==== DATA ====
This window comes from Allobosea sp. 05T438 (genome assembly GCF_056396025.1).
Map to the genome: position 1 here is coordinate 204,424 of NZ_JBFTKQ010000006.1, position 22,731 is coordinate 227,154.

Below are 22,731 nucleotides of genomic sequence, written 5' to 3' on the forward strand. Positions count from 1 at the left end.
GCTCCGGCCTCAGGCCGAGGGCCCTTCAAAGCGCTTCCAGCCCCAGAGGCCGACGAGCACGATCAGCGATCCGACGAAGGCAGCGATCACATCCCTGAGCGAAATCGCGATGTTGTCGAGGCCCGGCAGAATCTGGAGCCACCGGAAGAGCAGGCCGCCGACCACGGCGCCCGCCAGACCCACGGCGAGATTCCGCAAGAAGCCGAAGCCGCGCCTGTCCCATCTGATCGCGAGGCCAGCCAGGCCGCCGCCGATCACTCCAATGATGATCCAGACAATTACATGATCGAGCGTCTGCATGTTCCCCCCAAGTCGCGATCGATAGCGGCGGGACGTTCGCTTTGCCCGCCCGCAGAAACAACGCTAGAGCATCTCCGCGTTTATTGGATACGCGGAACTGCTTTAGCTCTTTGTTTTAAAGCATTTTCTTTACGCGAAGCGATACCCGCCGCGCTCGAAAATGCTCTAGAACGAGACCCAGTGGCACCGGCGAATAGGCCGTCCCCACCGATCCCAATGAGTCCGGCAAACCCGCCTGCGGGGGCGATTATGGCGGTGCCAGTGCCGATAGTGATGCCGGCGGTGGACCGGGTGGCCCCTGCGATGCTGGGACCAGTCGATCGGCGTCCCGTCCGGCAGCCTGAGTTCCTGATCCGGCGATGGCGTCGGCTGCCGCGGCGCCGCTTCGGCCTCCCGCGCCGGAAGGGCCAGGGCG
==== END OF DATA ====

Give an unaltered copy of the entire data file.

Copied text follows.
This window comes from Allobosea sp. 05T438 (genome assembly GCF_056396025.1).
Map to the genome: position 1 here is coordinate 204,424 of NZ_JBFTKQ010000006.1, position 22,731 is coordinate 227,154.

Below are 22,731 nucleotides of genomic sequence, written 5' to 3' on the forward strand. Positions count from 1 at the left end.
GCTCCGGCCTCAGGCCGAGGGCCCTTCAAAGCGCTTCCAGCCCCAGAGGCCGACGAGCACGATCAGCGATCCGACGAAGGCAGCGATCACATCCCTGAGCGAAATCGCGATGTTGTCGAGGCCCGGCAGAATCTGGAGCCACCGGAAGAGCAGGCCGCCGACCACGGCGCCCGCCAGACCCACGGCGAGATTCCGCAAGAAGCCGAAGCCGCGCCTGTCCCATCTGATCGCGAGGCCAGCCAGGCCGCCGCCGATCACTCCAATGATGATCCAGACAATTACATGATCGAGCGTCTGCATGTTCCCCCCAAGTCGCGATCGATAGCGGCGGGACGTTCGCTTTGCCCGCCCGCAGAAACAACGCTAGAGCATCTCCGCGTTTATTGGATACGCGGAACTGCTTTAGCTCTTTGTTTTAAAGCATTTTCTTTACGCGAAGCGATACCCGCCGCGCTCGAAAATGCTCTAGAACGAGACCCAGTGGCACCGGCGAATAGGCCGTCCCCACCGATCCCAATGAGTCCGGCAAACCCGCCTGCGGGGGCGATTATGGCGGTGCCAGTGCCGATAGTGATGCCGGCGGTGGACCGGGTGGCCCCTGCGATGCTGGGACCAGTCGATCGGCGTCCCGTCCGGCAGCCTGAGTTCCTGATCCGGCGATGGCGTCGGCTGCCGCGGCGCCGCTTCGGCCTCCCGCGCCGGAAGGGCCAGGGCG